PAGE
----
The project was completed in December of last year, and, according to the landowners, is working just as predicted.

"A few weeks ago, when the water was higher, I could see it working. I could actually see water turn and go back into the channel," Koons said.

Before the barbs were put in, he added, the bank went straight down, because it was being undercut by the creek at the rate of at least a foot a year. Now the stream bank slopes, maintaining the angle it was given by the construction crew that put in the new stabilization system. The bank is also being held in place by the natural vegetation that is beginning to grow there.

The new stream barb system is protecting about 600 feet of the bank of Kickapoo Creek, Dickerson says, preventing the loss of about one-half ton of soil per foot per year. That means 300 tons of prime topsoil is no longer washing down the creek, eventually ending up somewhere in the Gulf of Mexico.

It is the nature of streams and rivers to meander, traveling in a series of S-curves, as they slow down and broaden out their flood plains, Dickerson explains. Formerly, engineers tried to keep streams from eroding the land around them by straightening them out, a process called channelizing. Kickapoo Creek was channelized on the Koons-Evans farm in the mid-1970s, when the land belonged to a different owner.

But the channelizing couldnít prevent the creek from reverting to its natural tendency to meander, and it soon began cutting into the land again. (Itís now against federal law to straighten a stream.)

Today the idea is to work with nature, allowing the stream to meander but preventing it from meandering too much, Dickerson explains. "Moving water is one of the strongest forces on earth. We are now going with the natural force of the stream, rather than fighting it."

 

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Although itís the newest technique, the stream barb system on the Koons-Evans farm isnít the only system on Kickapoo Creek that is keeping Logan County soil in Logan County. Two different projects upstream, called bendway weirs and similar to the barb system, are on land owned by Rodney Alberts and Jerry Cisco. They were also installed with the help of Dickerson and the Soil and Water Conservation District.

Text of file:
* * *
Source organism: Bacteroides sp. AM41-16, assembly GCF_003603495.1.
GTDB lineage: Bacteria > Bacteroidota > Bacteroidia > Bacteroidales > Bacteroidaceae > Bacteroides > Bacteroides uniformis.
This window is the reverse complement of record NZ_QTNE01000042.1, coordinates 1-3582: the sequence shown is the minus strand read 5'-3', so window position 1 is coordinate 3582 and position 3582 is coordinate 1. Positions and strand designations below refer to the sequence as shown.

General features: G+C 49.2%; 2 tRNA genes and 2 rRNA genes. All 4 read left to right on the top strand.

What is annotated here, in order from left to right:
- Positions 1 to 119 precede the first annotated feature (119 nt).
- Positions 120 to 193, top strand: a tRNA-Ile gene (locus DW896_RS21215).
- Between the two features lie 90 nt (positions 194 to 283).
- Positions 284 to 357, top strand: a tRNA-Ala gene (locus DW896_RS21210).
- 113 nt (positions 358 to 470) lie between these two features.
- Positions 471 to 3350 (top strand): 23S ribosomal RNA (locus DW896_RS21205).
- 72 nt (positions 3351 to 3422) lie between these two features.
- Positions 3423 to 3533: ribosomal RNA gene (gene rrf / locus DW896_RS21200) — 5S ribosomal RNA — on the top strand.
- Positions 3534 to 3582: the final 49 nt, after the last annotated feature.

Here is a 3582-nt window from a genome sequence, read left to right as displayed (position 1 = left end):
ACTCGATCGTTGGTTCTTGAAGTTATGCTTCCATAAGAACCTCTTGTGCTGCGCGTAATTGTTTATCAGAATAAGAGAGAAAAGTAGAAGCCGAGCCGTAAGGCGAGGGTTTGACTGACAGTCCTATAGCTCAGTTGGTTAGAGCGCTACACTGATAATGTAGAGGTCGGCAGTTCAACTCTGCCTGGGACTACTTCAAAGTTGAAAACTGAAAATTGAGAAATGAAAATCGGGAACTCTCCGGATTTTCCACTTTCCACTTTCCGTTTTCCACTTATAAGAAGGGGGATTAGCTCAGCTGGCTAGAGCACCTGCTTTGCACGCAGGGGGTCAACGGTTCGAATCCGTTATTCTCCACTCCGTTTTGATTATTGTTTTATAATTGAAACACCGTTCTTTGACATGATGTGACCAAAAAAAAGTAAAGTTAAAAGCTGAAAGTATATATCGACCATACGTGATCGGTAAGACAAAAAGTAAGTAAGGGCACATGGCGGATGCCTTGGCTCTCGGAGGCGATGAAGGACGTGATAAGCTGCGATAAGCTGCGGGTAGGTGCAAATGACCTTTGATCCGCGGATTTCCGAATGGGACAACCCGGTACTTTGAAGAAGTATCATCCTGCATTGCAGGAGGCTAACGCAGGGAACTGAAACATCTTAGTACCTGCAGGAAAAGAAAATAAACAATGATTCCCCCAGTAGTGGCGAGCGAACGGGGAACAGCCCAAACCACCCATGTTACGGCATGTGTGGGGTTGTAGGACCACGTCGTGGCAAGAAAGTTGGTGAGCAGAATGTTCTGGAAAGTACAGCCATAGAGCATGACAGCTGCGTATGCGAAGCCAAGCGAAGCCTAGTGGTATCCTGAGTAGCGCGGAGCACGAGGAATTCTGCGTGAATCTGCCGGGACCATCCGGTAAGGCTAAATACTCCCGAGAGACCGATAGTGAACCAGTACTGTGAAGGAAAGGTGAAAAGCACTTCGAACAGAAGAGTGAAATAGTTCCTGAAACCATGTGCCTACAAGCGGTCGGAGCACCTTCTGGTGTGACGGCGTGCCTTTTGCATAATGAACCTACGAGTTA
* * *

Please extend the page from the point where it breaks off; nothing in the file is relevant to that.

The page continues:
These stream stabilization systems not only save soil, they also contribute to better water quality. They prevent streams from filling up with sediment and also prevent agricultural chemicals and nutrients from draining into waterways. Dickerson says the weirs and barbs are also good for wildlife. A degrading stream is sterile, providing little or no natural habitat. Rock bars, however, make good aquatic habitats, places for fish to hide or breed.

Dickerson explained the process of constructing the stream barb system to the group of about 30 farmers who came to the site, pointing out that the average cost of installing such a system on a Logan County farm would be about $11,000. However, the Illinois Department of Agriculture has a $1 million program in place this fiscal year (July 1, 2001 to June 30, 2002) to help fund stream stabilization, and farmers who put in an approved system can get as much as 75 percent of the cost reimbursed.

Several construction firms in the area do the work, Dickerson said, and the NRCS is ready to help farmers do the paperwork. A steam stabilization project usually takes about a year from start to finish because of the permits required -- from the U.S. Army Corps of Engineers, the Illinois Environmental Protection Agency and the Illinois Department of Natural Resources.

The NRCS has been doing stream stabilization projects for the past 10 years, along with a number of other conservation programs. These include no-till farming, which according to Dickerson has contributed more to soil erosion control than any other program, and the Conservation Reserve Program, the USDAís most popular conservation program. CRP allows landowners to take cropland out of production for as much as 15 years, getting payments of as high as $192 an acre for the idle land. The land can be put in grass for erosion control or planted with trees. Most land in CRP is already environmentally sensitive, Dickerson says, often located on a flood plain or on sloping ground.

After viewing the stream barb system, the farmers adjourned to the Atlanta Park shelter, where they heard a program by Howard Brown, agronomist with Growmark of Bloomington. Brown walks the fields, looks at crops for indications of insects, fungus and other plant diseases, and gives farmers an update on how the season is progressing and what to look for when making decisions for next yearís planting.

Brown said the yield potential for area crops this year looks good "if the weather is good from here on out."

Anyone interested in more information about stream stabilization or other conservation practices may call the Soil and Water Conservation District office at (217) 732-2010, Ext. 3.

[Joan Crabb]